The important early Methodist John William Fletcher (1729-1785) wrote a short piece called Remarks on the Trinity, which has some, well, remarkable lines in it. On the Trinity.
Fletcher has much to say on the subject of the Trinity, but apparently he was specifically provoked to write by Joseph Priestley, the unitarian. Fletcher says:
Some readers will perhaps demand why the trinity is so frequently mentioned in this work. Of what advantage is the doctrine? Dr. Priestley wished to know its use in morality and piety. “Does it render men more holy and happy?” An answer to this question shall be my apology.
The test of a doctrine being practical is whether it produces in its believers holiness and happiness; happiness in that broad eighteenth-century sense that still resonated with ideas of objective blessedness. Here is how Fletcher argues that the doctrine of the Trinity makes people holy and happy:
Scripture and experience concur in showing this to be the only mean of bringing sinners to that happy condition, in which they said, “We have access to the Father, by Jesus Christ, through the same Spirit: being justified by faith, we have peace with God, [the Father,] by our Lord Jesus Christ: we rejoice in hope of the glory of God; and we glory in tribulation, because the love of God is shed abroad in our Hearts, by the Holy Spirit given unto us.” It is sufficient to read this two‑fold evidence in the Epistles and Acts of the apostles, to see that the holiness and happiness of the first Christians depended on the experimental knowledge of the mystery of the holy trinity: or of God manifested in their souls as Father, Son, and Holy Ghost; or as Creator, Redeemer, and Sanctifier.
In exploring this assertion, Fletcher spends some time denouncing a variety of non-trinitarian errors of his day. But he is also willing to admit that simply holding to an orthodox creed on trinitarian matters is not adequate to produce holiness and happiness. In fact, he identifies the dead periods of Christian history as periods in which the churches “instead of growing in holiness, by a more lively knowledge of the Redeemer, and Sanctifier, contented themselves with repeating forms of faith.” In these cases, “they shortly substituted the repetition of orthodox creeds for true Christian faith, which works by love, and is always fruitful in good works.” As an early Methodist, Fletcher of course included the deadness of the contemporary Church of England among the spiritually moribund, who merely repeated orthodox terms but lacked the power confessed in those very terms.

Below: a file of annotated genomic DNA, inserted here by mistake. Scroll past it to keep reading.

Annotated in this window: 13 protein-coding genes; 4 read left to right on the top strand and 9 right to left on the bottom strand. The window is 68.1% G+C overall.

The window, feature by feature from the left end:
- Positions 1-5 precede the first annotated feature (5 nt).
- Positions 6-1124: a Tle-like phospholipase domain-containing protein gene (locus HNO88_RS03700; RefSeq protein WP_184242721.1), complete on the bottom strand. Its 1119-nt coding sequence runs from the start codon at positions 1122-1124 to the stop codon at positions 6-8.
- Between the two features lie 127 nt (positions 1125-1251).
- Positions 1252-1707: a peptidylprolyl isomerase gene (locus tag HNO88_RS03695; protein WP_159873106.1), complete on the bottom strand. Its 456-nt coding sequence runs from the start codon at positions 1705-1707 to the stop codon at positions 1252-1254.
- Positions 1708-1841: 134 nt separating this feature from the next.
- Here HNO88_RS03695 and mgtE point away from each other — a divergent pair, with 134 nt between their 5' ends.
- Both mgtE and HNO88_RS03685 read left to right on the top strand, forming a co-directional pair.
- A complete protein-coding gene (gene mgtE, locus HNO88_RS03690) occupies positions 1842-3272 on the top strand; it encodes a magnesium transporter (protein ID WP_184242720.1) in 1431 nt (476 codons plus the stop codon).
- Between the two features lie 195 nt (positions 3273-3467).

The conditions for a revival of true religion? According to Fletcher, it’s more Trinity:
The Church will remain in this state, until the ministers preach with zeal, and the people embrace with ardour, the sacred doctrine of Father, Son, and Holy Spirit, which includes repentance toward God the Father, faith in our Lord Jesus Christ, and love shed abroad in the heart by the Holy Spirit: love, the mother of good works, and the distinguishing badge of true Christians. From hence it follows, that Christian virtues flourish or decay, in proportion as the doctrine of the Trinity is rendered clear, or obscured among men; for it is on this foundation that the gospel becomes the power of God to salvation to all who believe. And it should be remembered, that faith in the Father, Son, and Holy Spirit, of which we speak, is the gift of God (Eph 2:8), and not the word of a nurse, or the dictate of a catechist. It is a Divine energy, which is “the substance of things hoped for, a cordial demonstration of things not seen;” for we believe with the heart unto righteousness, before we can make confession with the mouth unto salvation.